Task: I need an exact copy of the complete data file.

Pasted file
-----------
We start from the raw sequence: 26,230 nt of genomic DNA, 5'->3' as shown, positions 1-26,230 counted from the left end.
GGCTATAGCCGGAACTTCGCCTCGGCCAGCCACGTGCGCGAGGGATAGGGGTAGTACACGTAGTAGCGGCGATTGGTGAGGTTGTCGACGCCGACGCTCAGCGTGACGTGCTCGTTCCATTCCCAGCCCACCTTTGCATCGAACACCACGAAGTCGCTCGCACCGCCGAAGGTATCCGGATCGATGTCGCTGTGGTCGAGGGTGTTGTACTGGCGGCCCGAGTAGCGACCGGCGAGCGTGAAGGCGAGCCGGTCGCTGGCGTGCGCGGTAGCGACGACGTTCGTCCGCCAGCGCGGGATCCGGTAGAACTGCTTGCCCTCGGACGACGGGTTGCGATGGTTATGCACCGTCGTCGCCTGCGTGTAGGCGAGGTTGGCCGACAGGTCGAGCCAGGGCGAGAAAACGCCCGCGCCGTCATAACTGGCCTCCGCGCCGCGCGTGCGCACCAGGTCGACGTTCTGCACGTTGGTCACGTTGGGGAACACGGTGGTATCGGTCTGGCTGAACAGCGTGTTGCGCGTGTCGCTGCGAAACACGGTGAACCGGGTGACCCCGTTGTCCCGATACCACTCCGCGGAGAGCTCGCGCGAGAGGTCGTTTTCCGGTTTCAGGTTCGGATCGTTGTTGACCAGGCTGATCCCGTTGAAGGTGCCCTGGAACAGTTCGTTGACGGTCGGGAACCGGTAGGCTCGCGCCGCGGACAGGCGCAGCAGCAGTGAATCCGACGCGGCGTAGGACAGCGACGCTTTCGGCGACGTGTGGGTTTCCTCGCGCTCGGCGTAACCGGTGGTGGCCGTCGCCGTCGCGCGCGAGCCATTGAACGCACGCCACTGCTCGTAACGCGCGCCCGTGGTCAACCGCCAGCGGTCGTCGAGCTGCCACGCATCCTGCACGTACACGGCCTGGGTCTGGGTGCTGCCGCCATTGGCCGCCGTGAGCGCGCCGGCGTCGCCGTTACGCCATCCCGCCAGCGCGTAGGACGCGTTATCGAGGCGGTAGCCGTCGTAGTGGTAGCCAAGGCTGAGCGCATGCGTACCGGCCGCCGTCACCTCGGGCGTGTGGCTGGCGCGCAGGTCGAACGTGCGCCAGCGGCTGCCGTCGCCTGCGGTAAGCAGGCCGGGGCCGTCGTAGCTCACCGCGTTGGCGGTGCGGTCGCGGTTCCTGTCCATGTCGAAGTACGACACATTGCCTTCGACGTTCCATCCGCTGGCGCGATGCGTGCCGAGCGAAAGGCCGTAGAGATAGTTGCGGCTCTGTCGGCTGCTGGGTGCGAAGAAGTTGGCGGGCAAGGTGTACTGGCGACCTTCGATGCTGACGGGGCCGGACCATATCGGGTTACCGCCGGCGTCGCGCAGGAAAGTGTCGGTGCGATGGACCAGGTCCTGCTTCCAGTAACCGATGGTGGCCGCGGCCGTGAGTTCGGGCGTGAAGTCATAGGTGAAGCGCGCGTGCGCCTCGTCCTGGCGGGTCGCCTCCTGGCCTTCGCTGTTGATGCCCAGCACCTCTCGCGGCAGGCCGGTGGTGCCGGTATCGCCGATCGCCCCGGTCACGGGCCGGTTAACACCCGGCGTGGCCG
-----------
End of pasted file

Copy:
We start from the raw sequence: 26,230 nt of genomic DNA, 5'->3' as shown, positions 1-26,230 counted from the left end.
GGCTATAGCCGGAACTTCGCCTCGGCCAGCCACGTGCGCGAGGGATAGGGGTAGTACACGTAGTAGCGGCGATTGGTGAGGTTGTCGACGCCGACGCTCAGCGTGACGTGCTCGTTCCATTCCCAGCCCACCTTTGCATCGAACACCACGAAGTCGCTCGCACCGCCGAAGGTATCCGGATCGATGTCGCTGTGGTCGAGGGTGTTGTACTGGCGGCCCGAGTAGCGACCGGCGAGCGTGAAGGCGAGCCGGTCGCTGGCGTGCGCGGTAGCGACGACGTTCGTCCGCCAGCGCGGGATCCGGTAGAACTGCTTGCCCTCGGACGACGGGTTGCGATGGTTATGCACCGTCGTCGCCTGCGTGTAGGCGAGGTTGGCCGACAGGTCGAGCCAGGGCGAGAAAACGCCCGCGCCGTCATAACTGGCCTCCGCGCCGCGCGTGCGCACCAGGTCGACGTTCTGCACGTTGGTCACGTTGGGGAACACGGTGGTATCGGTCTGGCTGAACAGCGTGTTGCGCGTGTCGCTGCGAAACACGGTGAACCGGGTGACCCCGTTGTCCCGATACCACTCCGCGGAGAGCTCGCGCGAGAGGTCGTTTTCCGGTTTCAGGTTCGGATCGTTGTTGACCAGGCTGATCCCGTTGAAGGTGCCCTGGAACAGTTCGTTGACGGTCGGGAACCGGTAGGCTCGCGCCGCGGACAGGCGCAGCAGCAGTGAATCCGACGCGGCGTAGGACAGCGACGCTTTCGGCGACGTGTGGGTTTCCTCGCGCTCGGCGTAACCGGTGGTGGCCGTCGCCGTCGCGCGCGAGCCATTGAACGCACGCCACTGCTCGTAACGCGCGCCCGTGGTCAACCGCCAGCGGTCGTCGAGCTGCCACGCATCCTGCACGTACACGGCCTGGGTCTGGGTGCTGCCGCCATTGGCCGCCGTGAGCGCGCCGGCGTCGCCGTTACGCCATCCCGCCAGCGCGTAGGACGCGTTATCGAGGCGGTAGCCGTCGTAGTGGTAGCCAAGGCTGAGCGCATGCGTACCGGCCGCCGTCACCTCGGGCGTGTGGCTGGCGCGCAGGTCGAACGTGCGCCAGCGGCTGCCGTCGCCTGCGGTAAGCAGGCCGGGGCCGTCGTAGCTCACCGCGTTGGCGGTGCGGTCGCGGTTCCTGTCCATGTCGAAGTACGACACATTGCCTTCGACGTTCCATCCGCTGGCGCGATGCGTGCCGAGCGAAAGGCCGTAGAGATAGTTGCGGCTCTGTCGGCTGCTGGGTGCGAAGAAGTTGGCGGGCAAGGTGTACTGGCGACCTTCGATGCTGACGGGGCCGGACCATATCGGGTTACCGCCGGCGTCGCGCAGGAAAGTGTCGGTGCGATGGACCAGGTCCTGCTTCCAGTAACCGATGGTGGCCGCGGCCGTGAGTTCGGGCGTGAAGTCATAGGTGAAGCGCGCGTGCGCCTCGTCCTGGCGGGTCGCCTCCTGGCCTTCGCTGTTGATGCCCAGCACCTCTCGCGGCAGGCCGGTGGTGCCGGTATCGCCGATCGCCCCGGTCACGGGCCGGTTAACACCCGGCGTGGCCG